This content downloaded from on November 29, 2016 07:06:35 AM All use subject to University of Chicago Press Terms and Conditions ( 000 INTERNATIONAL JOURNAL OF PLANT SCIENCES stressful environment that imposes various constraints on plant crossing. Additionally, this morphology may promote desicca- growth and establishment (Watkins and Cardelús 2012). At the tion tolerance, the crevices created by the three-dimensional extreme, some ferns have done away with the sporophyte gen- morphology helping to retain water for a longer period of time, eration altogether, surviving exclusively in the gametophyte thus slowing the drying rate and allowing for tolerance of the stage. Globally, three known species of ferns fall into this cat- stressful canopy conditions. A study conducted to examine the egory, and 24 others have gametophytic ranges that extend the degree to which gametophytes of tropical ferns are desiccation species’ overall geographic ranges into regions where sporo- tolerant indicated that gametophytes with this morphology were phytes are produced infrequently or not at all (table 1). We capable of withstanding greater levels of desiccation than their term this spatial disjunction between gametophytic and sporo- terrestrial, cordate counterparts (Watkins et al. 2007b). phytic ranges the “separation of generations.” This complex morphology has evolved independently in Most epiphytic ferns occur in tropical (Gentry and members of at least six separate fern families (Hymenophyl- Dodson 1987; Dubuisson et al. 2009), where competition can laceae, , , , Dryop- be high. In response to the challenges of these environments, teridaceae, and ; fig. 2). With a few exceptions, epiphytic fern gametophytes have evolved a three-dimensional the majority of species in the first five families that have this morphology that is much more complex than the typical two- elongated and branched morphology are epiphytic, indicating dimensional cordiform (heart-shaped) shape seen in terrestrial the importance of this morphology in tropical canopies. The fern gametophytes (Dassler and Farrar 2001; Pitterman et al. genera and are notable outliers, which are, 2013). Epiphytic gametophytes are often branching and dis- for the most part, terrestrial ferns. In the first three families, sected and are capable of sustained vegetative or clonal growth, several species have further evolved the ability to reproduce allowing them to prolong their life spans (fig. 1). This branch- asexually via small vegetative propagules called gemmae that ing morphology is thought to increase the likelihood of the are produced mitotically from gametophyte tissue (figs. thalli of two individuals coming into close enough proximity 1H,1J,1M, 3). Gemmae are thought to enhance the likelihood for outcrossing to occur (Farrar and Dassler 2001), and the of establishment of fern populations in the canopy (Ebihara longevity of these gametophytes also means that one individ- et al. 2008), as only one gemma needs be dispersed to give rise ual can persist for an extended period of time before another to an entirely new, albeit clonal, population. These gemmae lands nearby and produces another gametophyte (Wat- also have the ability to produce antheridia, thus promoting out- kins and Cardelús 2012), thus increasing the chances for out- crossing (Emigh and Farrar 1977).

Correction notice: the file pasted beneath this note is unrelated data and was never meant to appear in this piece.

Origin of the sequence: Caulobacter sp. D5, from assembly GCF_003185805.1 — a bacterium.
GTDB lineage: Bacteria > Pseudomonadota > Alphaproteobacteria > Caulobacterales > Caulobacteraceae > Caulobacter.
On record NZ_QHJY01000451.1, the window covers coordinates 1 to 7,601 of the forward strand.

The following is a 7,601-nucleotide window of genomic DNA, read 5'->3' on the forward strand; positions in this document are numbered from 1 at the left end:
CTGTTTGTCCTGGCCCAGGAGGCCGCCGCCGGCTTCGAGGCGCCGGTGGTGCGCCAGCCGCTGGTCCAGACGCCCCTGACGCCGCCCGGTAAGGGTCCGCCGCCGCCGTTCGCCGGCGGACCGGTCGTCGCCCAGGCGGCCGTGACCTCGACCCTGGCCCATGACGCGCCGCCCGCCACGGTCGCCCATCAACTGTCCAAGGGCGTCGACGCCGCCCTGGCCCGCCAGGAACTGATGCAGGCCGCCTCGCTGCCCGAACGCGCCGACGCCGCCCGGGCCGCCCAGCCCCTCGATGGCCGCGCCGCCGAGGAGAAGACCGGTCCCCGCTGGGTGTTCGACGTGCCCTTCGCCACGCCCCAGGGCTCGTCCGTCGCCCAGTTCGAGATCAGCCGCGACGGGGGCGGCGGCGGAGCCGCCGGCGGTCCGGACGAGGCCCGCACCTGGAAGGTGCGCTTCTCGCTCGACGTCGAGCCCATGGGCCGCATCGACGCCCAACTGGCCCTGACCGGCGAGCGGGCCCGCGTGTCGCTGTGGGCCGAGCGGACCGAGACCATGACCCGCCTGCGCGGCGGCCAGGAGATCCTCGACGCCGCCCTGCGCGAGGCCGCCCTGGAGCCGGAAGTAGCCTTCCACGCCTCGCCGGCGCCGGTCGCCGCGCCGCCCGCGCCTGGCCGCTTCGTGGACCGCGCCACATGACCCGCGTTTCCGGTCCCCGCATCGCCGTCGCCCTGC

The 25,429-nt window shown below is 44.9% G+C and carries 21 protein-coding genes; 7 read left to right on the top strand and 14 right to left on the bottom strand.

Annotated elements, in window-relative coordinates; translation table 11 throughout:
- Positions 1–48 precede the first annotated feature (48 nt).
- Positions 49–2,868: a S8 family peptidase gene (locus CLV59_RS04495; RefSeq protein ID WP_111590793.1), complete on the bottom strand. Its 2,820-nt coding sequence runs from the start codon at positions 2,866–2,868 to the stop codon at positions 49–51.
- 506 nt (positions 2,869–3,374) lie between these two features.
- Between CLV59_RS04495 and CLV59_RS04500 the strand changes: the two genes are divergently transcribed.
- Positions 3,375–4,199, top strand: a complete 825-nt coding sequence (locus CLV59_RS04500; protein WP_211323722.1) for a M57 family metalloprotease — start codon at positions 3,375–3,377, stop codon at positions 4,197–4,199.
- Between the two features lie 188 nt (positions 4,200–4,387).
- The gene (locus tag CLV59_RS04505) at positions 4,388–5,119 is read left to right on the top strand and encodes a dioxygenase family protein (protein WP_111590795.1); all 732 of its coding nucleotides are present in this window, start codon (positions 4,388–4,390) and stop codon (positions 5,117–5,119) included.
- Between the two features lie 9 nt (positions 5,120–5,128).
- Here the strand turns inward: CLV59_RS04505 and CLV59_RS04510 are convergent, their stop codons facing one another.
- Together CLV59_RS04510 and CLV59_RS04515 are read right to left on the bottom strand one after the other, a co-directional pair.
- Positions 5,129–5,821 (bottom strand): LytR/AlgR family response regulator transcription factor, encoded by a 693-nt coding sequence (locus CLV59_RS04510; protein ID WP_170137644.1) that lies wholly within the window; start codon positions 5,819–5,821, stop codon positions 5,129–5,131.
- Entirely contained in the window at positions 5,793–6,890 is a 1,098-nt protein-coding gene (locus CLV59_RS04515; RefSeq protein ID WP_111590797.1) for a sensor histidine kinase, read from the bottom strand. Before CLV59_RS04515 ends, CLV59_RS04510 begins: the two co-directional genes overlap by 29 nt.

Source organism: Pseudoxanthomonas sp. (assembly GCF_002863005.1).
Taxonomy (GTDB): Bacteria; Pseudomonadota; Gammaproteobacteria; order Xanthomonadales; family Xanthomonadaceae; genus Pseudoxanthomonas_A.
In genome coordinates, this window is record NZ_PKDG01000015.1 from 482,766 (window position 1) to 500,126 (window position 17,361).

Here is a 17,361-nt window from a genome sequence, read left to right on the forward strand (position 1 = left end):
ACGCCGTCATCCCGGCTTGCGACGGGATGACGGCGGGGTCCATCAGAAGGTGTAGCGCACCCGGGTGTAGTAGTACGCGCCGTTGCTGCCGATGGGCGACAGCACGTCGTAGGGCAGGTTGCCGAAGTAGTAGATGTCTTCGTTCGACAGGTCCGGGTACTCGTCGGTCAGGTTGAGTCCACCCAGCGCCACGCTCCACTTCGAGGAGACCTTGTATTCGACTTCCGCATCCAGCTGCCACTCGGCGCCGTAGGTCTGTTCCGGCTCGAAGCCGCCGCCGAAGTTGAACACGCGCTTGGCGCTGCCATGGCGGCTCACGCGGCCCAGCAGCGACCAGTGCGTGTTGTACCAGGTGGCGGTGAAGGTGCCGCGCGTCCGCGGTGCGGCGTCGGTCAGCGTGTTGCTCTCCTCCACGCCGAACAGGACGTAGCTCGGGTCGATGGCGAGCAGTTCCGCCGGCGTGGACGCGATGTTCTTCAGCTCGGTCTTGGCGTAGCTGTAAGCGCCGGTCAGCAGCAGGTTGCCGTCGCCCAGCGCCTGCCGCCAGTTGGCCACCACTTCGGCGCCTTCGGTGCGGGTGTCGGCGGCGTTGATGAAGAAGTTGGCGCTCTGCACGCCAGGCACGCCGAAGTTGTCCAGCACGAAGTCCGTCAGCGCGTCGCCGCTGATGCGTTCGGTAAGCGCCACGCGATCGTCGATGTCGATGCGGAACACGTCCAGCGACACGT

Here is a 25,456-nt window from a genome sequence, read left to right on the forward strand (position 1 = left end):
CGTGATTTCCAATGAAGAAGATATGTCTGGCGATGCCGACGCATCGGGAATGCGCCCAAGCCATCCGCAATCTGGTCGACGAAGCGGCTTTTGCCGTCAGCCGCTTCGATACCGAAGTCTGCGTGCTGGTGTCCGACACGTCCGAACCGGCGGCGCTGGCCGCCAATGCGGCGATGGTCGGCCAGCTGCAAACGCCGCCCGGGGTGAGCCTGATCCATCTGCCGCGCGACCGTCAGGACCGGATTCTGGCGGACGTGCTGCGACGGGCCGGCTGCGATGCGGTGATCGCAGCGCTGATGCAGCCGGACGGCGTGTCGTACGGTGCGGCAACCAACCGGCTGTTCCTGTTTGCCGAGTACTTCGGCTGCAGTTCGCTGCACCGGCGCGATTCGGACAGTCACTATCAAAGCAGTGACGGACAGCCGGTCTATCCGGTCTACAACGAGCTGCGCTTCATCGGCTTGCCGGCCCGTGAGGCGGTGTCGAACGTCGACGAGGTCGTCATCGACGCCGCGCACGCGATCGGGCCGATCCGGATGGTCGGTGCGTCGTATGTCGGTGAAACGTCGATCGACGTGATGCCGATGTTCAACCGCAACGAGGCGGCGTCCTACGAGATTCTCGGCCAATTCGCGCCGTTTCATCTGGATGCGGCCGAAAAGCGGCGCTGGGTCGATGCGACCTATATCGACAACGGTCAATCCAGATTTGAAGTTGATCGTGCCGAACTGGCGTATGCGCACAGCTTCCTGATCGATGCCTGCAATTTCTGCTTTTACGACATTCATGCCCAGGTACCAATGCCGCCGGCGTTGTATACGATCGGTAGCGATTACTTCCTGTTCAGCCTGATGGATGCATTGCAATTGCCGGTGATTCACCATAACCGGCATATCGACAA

Table 1 Species Discussed in This Review No. Species Supporting publication(s) 1 intricatum Ebihara et al. 2008 2 Hymenophyllaceae Didymoglossom petersii Farrar 1990 3 Hymenophyllaceae tayloriae Raine et al. 1991 4 Lomariopsidaceae kunzeana Possley et al. 2013 5 Polypodiaceae Moranopteris nimbata Farrar 1967 6 Pteridaceae graminifolia Farrar and Landry 1987 7 Pteridaceae Vittaria appalachiana Farrar and Mickel 1991 8 Hymenophyllaceae Hymenophyllum wrightii Duffy et al. 2015 9 Hymenophyllaceae baldwinii Dassler and Farrar 1997 10 Hymenophyllaceae Callistopteris apiifolia Ebihara et al. 2013; Nitta et al., forthcoming 11 Hymenophyllaceae Hymenophyllum recurvum NA 12 Hymenophyllaceae cyrtotheca NA 13 Pteridaceae Vaginularia paradoxa Nitta et al., forthcoming 14 Hymenophyllaceae Hymenophyllum badium Ebihara et al. 2013 15 Hymenophyllaceae Unknown Ebihara et al. 2013 16 Hymenophyllaceae Unknown Ebihara et al. 2013 17 Hymenophyllaceae Vandenboschia kalamocarpa Ebihara et al. 2009 18 Pteridaceae henryi Chen et al. 2013b 19 Pteridaceae Antrophyum parvulum Chen et al. 2013b 20 Pteridaceae Haplopteris heterophylla Chen et al. 2013a, 2013b 21 Pteridaceae Haplopteris sp. Kuo et al., forthcoming 22 Pteridaceae Haplopteris sp. Kuo et al., forthcoming 23 Lomariopsidaceae Lomariopsis lineata Li et al. 2009 24 Lomariopsidaceae Lomariopsis sp. Ebihara et al. 2013 25 Hymenophyllaceae Rumsey et al. 1990 Note. A complete list of the 25 species discussed in this review, along with the publication in which a given species was first mentioned (or named) in a scientific study. For those taxa reported here through personal communication, the publication cell is listed as nonapplicable (NA).